He chuckled, shaking his head. "Okay," he told her, walking toward his house. "Bye," he called out, raising his hand to wave at her.
"Bye!" she said cheerfully, waving back, before taking off to the other side of the road. He lingered long enough to watch her knock, and her parents opened the door for her. He felt a pang of jealousy as her father embraced her tightly, and he swore he could make out the words 'my little girl' coming from her father's lips.
Her brother was right behind her parents, already home. He'd left the Academy a couple of hours earlier than they did, and yet he was still in his Academy clothes.
Cato gritted his teeth, then told himself, "Here goes nothing," before raising his hand to knock.
It was several seconds before the door burst open, his mother and sister waiting behind it.
"Cato!" the little girl yelled, launching herself in Cato's arms.
He tried to suppress a laugh, but he failed. "Hey there, kiddo," he said, carrying her up in his arms. "God, you've gotten heavier," he jokingly winced, and she giggled.
His mother had that worn look on her face from the day's work, but she was still happy to see him. She gave him a peck on his cheek. "Cato."
"Hi, Mom," Cato smiled, setting his sister down. He leaned in to embrace her. "How are things?"
"Well enough," she said, wiping her hands on a kitchen towel. "But look at you. You're getting thinner; have you been eating?"
"Mom," Cato groaned, "How on earth can I be getting thinner, I eat, like, fifteen servings a day - "
"I swear you're getting thinner," his mother said, with a tsk. "Come on, wash up so we can have supper. I was making your sister's favorite soup, I hadn't realized you'd be coming. It's been so long."
Cato immediately felt guilty, but he shook the feeling away almost as quickly as he felt it. "Yeah, well, I've been training hard," he said dismissively. He looked around, then asked, "Where's Dad?"
His mother's lips scrunched up, and she briefly shrugged. "He's out late working," she told him. "You know how bad things are right now with the mining accidents recently. He's trying to work extra hard for income."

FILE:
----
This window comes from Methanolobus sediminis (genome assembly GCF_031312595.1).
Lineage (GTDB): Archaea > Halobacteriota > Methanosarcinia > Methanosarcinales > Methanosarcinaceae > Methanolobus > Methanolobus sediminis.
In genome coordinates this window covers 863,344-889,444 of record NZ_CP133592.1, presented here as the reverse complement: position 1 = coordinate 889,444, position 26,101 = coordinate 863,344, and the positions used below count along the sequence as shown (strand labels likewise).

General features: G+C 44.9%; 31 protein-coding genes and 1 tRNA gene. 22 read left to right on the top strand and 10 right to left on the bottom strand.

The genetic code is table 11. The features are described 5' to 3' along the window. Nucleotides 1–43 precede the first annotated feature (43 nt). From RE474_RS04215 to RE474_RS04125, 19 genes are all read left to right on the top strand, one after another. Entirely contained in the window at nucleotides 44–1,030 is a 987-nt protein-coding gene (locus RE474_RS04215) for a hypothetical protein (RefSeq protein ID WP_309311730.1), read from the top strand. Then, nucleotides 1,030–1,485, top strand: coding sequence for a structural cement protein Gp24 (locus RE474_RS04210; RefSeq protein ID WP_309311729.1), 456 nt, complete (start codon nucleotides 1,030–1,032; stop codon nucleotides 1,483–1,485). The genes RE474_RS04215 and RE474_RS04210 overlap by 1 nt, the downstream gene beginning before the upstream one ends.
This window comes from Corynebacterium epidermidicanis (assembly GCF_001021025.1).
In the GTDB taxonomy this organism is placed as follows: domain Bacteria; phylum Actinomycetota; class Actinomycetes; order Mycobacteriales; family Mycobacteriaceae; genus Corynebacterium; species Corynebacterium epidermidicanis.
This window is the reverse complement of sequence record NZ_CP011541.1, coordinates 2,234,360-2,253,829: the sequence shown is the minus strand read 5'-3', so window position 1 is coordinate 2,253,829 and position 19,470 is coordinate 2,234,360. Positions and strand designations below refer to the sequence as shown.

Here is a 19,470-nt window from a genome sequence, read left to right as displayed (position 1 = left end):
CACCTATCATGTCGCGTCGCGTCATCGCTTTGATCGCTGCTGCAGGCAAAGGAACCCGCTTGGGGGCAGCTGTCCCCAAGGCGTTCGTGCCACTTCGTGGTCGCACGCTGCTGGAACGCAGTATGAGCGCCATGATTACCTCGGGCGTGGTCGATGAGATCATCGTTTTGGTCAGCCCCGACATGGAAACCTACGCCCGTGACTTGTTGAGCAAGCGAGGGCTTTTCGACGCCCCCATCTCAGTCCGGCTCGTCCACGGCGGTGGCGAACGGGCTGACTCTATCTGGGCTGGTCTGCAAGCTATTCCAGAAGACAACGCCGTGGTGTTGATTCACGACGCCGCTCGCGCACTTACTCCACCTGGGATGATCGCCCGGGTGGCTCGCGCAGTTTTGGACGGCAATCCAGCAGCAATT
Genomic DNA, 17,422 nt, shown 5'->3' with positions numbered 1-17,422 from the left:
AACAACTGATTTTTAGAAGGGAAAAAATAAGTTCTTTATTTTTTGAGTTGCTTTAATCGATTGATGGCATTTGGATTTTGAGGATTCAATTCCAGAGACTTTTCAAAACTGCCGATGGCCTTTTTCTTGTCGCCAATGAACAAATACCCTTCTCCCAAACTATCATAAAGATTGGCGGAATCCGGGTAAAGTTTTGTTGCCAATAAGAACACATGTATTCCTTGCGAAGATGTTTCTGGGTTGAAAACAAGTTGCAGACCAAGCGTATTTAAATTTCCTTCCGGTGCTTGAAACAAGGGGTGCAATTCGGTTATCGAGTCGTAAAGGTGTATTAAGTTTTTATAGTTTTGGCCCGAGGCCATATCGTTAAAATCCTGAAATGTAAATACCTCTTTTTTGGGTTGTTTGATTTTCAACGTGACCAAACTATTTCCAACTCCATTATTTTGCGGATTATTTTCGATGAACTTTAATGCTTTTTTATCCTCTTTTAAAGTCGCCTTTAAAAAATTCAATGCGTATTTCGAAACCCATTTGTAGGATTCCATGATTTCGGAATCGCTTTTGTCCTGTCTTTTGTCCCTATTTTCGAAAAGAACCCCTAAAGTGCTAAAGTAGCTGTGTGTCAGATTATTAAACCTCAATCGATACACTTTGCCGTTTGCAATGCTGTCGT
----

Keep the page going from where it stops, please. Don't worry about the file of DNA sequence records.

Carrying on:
Cato tried to stop himself from responding impulsively, but he couldn't help himself, so he just rolled his eyes. His mother saw it, but she reconsidered telling him off.
Cato dumped his sword and bag on the couch, and his mother headed for the kitchen. He heard water running and pots being scrubbed, and his sister resumed her place on their small coffee table, coloring.
Deciding he had nothing better to do, he followed his mother, grabbed a dishcloth and helped her dry the plates.
"So how's school?" she asked, handing him a plate to dry.
"Oh, fine," Cato shrugged. "Still the top of the class. We had demonstrations last Monday. Apparently it was to show the class what 'real victors' were supposed to be like."
"Really?" she said, and he could see her lips pressing together in a smile. "And who demonstrated?"
Cato made a sound, and his lips twitched into a smirk. "Me, of course," he said, and there was that tone of pride in his voice. "Alix was my partner. She was pretty good, but in the end, I won." He didn't add that she had that knife against his throat, because somehow that made him feel like a weakling.
"Ah," his mother said, and her smile turned smug. "How is Alix? Did she go home, too?"
"Yeah, she came with me," he said, putting the plates back in the cabinet. "She's fine. Same as always."